The common law tradition was that judges were to find decisions of wiremen so as to resolve disputes. These decisions were then recognized as customs with a binding force after an uninterrupted long time in existence. This is not different from that in the civil law system, only the position given differs. Conventions

These are treaties or agreements adopted to dictate conduct in the functioning of the judicial system as well as other institutions. Royal prerogatives These are powers and rights given to the king to enact laws and establish courts. These powers were too much and unquestionable in the early centuries until attacked by advocates of the common law and only a few were left in the royal hands, such as the power to summon and dissolve the parliament, rendering assent to bills, presiding over the privy council, approving cabinet and ministerial appointment.etc Legislation

These are laws enacted by the respective legislative body. Constitution Britain itself at the root of the common law system doesn’t have a written and codified constitution but has left parts of which are treated it, like the magna carta, the petition of rights of 1628 and several statutes enacted by the parliament, but other countries in the common law system have constitutions but still though case laws don’t contradict it but are strongly recognized. The law of the European economic, community in England

This is a treaty of accession act signed in 1972. The principle of precedents and the doctrine of stare decisis. As defined in the document, common law and civil law – differences, reciprocal influences and points of intersection, the principle of precedents and the doctrine of stare decisis is “the method of common law to analyze previous court decisions, to find a general principle in each of them and to transfer these principles to a current dispute that needs to be decided”.

Again, this statement explains more on the above principle and doctrine, “If a similar dispute has been resolved in the past, the court is bound to follow the reasoning used in the prior decision (this principle is known as stare decisis)”.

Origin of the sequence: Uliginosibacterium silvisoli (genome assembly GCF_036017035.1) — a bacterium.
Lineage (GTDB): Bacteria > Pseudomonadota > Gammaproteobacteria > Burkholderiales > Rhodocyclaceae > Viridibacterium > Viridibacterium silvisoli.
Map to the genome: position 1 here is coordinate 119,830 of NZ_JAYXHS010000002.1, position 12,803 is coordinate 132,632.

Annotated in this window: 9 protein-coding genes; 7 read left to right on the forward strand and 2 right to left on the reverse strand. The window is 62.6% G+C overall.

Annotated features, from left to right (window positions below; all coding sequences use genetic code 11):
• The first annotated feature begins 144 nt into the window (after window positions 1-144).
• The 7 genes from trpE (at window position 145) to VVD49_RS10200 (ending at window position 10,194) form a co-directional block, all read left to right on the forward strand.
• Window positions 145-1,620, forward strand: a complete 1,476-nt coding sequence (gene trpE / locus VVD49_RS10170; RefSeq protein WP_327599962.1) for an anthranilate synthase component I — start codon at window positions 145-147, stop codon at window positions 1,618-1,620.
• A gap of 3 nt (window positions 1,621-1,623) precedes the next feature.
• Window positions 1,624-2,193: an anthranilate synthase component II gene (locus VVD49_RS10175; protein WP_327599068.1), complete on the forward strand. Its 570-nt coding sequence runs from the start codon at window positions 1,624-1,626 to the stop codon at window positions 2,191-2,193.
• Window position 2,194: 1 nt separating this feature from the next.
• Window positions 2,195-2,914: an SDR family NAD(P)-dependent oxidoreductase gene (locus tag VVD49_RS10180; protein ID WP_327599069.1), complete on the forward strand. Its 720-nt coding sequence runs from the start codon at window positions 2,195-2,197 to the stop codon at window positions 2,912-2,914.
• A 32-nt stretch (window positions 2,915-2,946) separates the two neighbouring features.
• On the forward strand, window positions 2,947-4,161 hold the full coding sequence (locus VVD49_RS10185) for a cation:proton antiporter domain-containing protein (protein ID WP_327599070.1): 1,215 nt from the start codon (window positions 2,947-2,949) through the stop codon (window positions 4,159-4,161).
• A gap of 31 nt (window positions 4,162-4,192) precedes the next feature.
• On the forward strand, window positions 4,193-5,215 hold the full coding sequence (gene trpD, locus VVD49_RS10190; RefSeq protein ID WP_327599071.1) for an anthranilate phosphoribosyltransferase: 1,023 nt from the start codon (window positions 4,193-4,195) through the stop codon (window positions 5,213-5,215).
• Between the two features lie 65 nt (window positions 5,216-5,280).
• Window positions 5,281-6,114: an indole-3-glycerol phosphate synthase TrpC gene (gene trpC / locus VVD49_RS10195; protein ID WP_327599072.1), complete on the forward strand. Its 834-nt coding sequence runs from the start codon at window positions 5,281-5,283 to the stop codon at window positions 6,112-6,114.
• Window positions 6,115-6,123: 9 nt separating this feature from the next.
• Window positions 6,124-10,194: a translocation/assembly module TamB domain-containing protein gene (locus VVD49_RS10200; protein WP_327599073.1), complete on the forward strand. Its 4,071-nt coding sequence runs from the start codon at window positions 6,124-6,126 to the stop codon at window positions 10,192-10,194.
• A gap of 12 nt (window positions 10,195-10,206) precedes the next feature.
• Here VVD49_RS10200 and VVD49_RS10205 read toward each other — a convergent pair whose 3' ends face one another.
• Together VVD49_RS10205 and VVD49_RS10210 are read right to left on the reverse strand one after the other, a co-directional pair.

‘Stare decisis’ is an abbreviation of the sentence ‘stare decisis et non quieta movere’, i.e.: stick to decisions. This clearly explains and motivates the idea of continuity of court decisions since by the above Latin adage, the word implies that courts should before deciding on a given case sit and consider if there is a decision especially by a higher court on another similar precedent (occurred before) case, so as to rule the same way to ensure continuity And predictability. Though lower courts are bound by decisions of the high court in common law, there are circumstances in which they are free to act otherwise in what is known as the process of distinguishing as again referred to as matters of first impression, and these are; when the precedent and the case at hand share no similarity, for example either because, one issue is of a different legal domain from the other.

Secondly, it is when though the case at hand has some similarity with the precedent, but the judge in his discretion finds that the facts of the cases are different. For example when both cases are of private domain and on non execution of a contractual obligation. more to this is that the judge of a lower court is not bound a precedent he/she finds to have been drawn from nowhere, unmotivated or in violation of binding precedent by a higher court, as suggested by the statement “judgment per incuraim”.

Again, though judges of lower courts are bound by precedents, they are allowed to present their own opinion revealing the defects of the precedent and even request for appeal. For a case law to be a precedent it should have the power to rule even on future matters. The stare decisis has two aspects, namely the vertical and horizontal aspects. The vertical one suggests that decisions of higher court are binding to lower courts. A precedent ceases to be so when a higher court takes a different decision on the same case seen before. The horizontal aspect is that, not only does a precedent bind lower courts but binds others on the same level.

Some other areas of distinction between civil law and common law systems

Written and codified laws vs. unwritten and scattered provisions and decided cases Where writing down laws and collecting them into one book is important for the civil law systems, it is not of great urgency and importance for the common Law system since most of their laws are not codified and written. This writing by some professor will help to explain the situation in the two systems and the reasons behind. "One might say that the world is divided into two manners of men: the man who says: 'I have in my pocket a blueprint plan of the universe, complete and written down: whenever I meet a new problem or have an old one I have only to consult my plan and by simple logic deduce the appropriate answer.' "Of such men are good civil law lawyers made.

"And the man who says: 'I don't have a preconceived plan for the universe all written down: I can't anticipate all the problems of the world: I'll meet them as they come, one by one bringing to bear upon them my experience and common sense, and I'll not lay down any general rule, but answer only the problem before me.' "Such men make good common law lawyers.